We will not be able to do without plastic because it has benefits that other materials do not have, and it will coexist with other materials. Plastic does not have to be negative, the important thing is that it is recyclable.

Francesc Morata – Noreste Studio

Sometimes the problem is that not all materials are equally suitable.

Problems can arise in two ways:

  1. The production time is very long and the customer needs the packaging sooner.
  2. When looking for recycled paper, not all of them are suitable, you have to take into account the fibres, the grammage and the weight. The truth is that there are more and more recycled and printable papers, but not all of them are suitable for everything. And indeed, it is also important to bear in mind that reusable plastic can be more sustainable than aluminium.

Edgar Lendinez – MartiDerm

One of the problems we have is that these materials are actually recycled, especially with cosmetic packaging in plants. We think of more sustainable solutions but the wheel works for some things and not for others. For example, if a label on a package cannot be peeled off, it cannot be recycled, and these problems have to be taken into account.

Xavier Garcia – Montibello

We are testing new materials, such as rPET bottles, but we prioritise eco-design at the start of every project. It should also be borne in mind that professional cosmetic formulations are very demanding, and that new material approvals and compatibility tests are necessary when developing a project.

In our case, aluminium is one of the most widely used materials because our star product is coloured dyes. Along these lines, any change in grammage or aluminium through eco-design can have a direct impact on sustainability. For example, on a 50 g retail jar, a new lid was designed with 5 mm less height, so we sacrificed the premium perception of that jar, but reducing weight contributed to sustainability.

Small decisions can make a big impact on sustainability without having to research new materials. Sometimes the packaging is more sustainable, but the consumer does not perceive it, which is something that also needs to be communicated. And another of our responsibilities is to educate and inform this consumer.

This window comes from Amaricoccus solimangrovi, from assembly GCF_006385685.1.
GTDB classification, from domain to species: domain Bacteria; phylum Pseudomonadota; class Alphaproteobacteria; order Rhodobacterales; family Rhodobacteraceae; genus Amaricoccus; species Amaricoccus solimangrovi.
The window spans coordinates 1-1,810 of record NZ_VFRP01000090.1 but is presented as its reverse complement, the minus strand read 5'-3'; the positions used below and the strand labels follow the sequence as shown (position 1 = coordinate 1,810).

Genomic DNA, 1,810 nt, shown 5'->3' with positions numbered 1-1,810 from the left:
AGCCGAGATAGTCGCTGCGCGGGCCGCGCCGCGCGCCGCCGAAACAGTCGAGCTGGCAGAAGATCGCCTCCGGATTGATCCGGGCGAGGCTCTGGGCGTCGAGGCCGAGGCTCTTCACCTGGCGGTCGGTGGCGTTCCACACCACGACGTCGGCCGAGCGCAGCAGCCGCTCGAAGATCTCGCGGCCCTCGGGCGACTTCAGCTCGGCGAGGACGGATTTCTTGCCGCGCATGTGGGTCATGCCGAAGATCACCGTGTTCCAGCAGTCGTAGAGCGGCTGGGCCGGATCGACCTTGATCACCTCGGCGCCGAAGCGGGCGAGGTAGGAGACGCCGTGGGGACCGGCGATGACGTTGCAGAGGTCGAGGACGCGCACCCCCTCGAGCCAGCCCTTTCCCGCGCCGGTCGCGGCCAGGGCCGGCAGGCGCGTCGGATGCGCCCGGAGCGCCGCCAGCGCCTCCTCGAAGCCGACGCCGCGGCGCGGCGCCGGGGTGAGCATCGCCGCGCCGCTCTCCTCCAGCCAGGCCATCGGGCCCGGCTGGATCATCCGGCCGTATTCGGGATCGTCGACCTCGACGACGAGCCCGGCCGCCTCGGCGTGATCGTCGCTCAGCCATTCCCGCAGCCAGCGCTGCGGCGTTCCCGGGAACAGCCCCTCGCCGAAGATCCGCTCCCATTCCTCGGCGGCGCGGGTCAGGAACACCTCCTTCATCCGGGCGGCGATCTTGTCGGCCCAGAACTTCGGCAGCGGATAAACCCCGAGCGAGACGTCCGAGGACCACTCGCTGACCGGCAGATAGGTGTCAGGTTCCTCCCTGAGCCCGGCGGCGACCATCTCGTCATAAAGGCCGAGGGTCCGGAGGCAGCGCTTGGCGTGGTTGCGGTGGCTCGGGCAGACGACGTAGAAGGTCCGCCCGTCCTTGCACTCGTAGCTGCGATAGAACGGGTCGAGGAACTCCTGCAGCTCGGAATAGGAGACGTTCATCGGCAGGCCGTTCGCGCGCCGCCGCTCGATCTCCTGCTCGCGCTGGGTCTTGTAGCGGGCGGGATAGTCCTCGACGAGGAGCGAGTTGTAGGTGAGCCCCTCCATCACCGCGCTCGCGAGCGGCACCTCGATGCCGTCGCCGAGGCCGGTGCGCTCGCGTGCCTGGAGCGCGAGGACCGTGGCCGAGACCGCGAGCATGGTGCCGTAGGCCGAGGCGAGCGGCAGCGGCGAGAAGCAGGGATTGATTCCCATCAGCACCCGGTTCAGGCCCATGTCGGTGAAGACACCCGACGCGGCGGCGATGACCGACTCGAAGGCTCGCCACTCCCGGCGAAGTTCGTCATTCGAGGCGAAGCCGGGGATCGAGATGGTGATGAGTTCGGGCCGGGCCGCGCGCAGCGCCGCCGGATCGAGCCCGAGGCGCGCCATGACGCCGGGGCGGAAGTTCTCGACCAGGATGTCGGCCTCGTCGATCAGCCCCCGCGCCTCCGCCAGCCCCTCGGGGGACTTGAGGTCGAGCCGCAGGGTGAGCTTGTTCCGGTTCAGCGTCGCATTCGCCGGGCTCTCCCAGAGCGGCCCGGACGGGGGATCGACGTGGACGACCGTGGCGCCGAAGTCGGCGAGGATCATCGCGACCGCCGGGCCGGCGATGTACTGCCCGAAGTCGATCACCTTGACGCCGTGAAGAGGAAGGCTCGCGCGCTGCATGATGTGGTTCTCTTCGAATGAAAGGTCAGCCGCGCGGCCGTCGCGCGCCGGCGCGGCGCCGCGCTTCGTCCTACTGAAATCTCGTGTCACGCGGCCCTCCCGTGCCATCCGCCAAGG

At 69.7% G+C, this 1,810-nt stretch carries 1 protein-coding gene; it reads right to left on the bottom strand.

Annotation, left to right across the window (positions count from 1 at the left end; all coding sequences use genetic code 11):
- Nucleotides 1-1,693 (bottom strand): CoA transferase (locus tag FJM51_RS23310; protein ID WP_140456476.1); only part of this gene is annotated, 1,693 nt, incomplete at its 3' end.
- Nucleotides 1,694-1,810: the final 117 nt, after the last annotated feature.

Joaquim Cons – Puig

At Puig we have launched projects in refill, we are going to reduce volume, plastic, glass and metal. Do end-consumers go for these systems? Do they perceive it as useful? Are we buying refills for shower gels because the price is similar? We have reduced plastic and material and the consumer does not perceive the added value? We are the driving force to get this situation back on track, but the consumer has to make a change of habits for refill to go ahead otherwise it won’t.

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Left to right: Xavier García Martínez, Packaging Innovation Manager, Montibello; Concha Bosch Navarro, Project Manager Packaging Technologies, AINIA and Joaquim Cons Garcia, Product Stewardship & Eco-Design Manager, Puig.

The future through innovation

Edgar Lendinez – MartiDerm

In R&D, medium-sized companies must do what they can, adapt quickly and be flexible and dynamic, while large companies will be trendsetters.

Xavier Garcia – Montibello

Innovation is already everywhere. There are niche companies that, in terms of concept, formulation or packaging, have very good ideas precisely because they do not have the resources to sell a product in a novel way.

Concha Bosch – AINIA

There are many ways to innovate: disruptive innovation may require more muscle; start-ups already have the concept of innovation in their DNA and the rest also have the potential to innovate, they do not have the network large companies do, but they have the desire to do so and ask us for help. In order to innovate, you often need to feed yourself with knowledge and we, as a technology centre, have that knowledge, and we offer it to you, as for example we have done on several occasions with microencapsulation. They don’t have the means, but they ask questions and take an interest, and all kinds of companies do this. There is a lot of willingness to innovate and young people are naturally restless when you bring new people into the teams.

Joaquim Cons – Puig

The size of the company does not have to be an excuse for being innovative or not. It is an issue related to people and teams, that you have the interest to transform things, those people are the ones that act as the internal driver to innovate. The important thing is to have a good idea, because sometimes people talk about innovation to follow a trend.

In a sentence: What will packaging look like in the future?


Joaquim Cons – Puig

It will be more responsible and confident; it will talk to us and explain much more.

Concha Bosch – AINIA

The demand for greater sustainability will be reflected and will bring new technologies and greater personalisation.

Edgar Lendinez – MartiDerm

Responsible, thoughtful and developed in a smart way.

Xavier Garcia – Montibello

Better and more sustainable.

Francesc Morata – Noreste Studio

Recyclable, reusable and leaving no trace.

Marcia Bardauil – Quadpack

Every day closer to the end consumer to make life easier for them.


Cristina Benavides, Hispack partner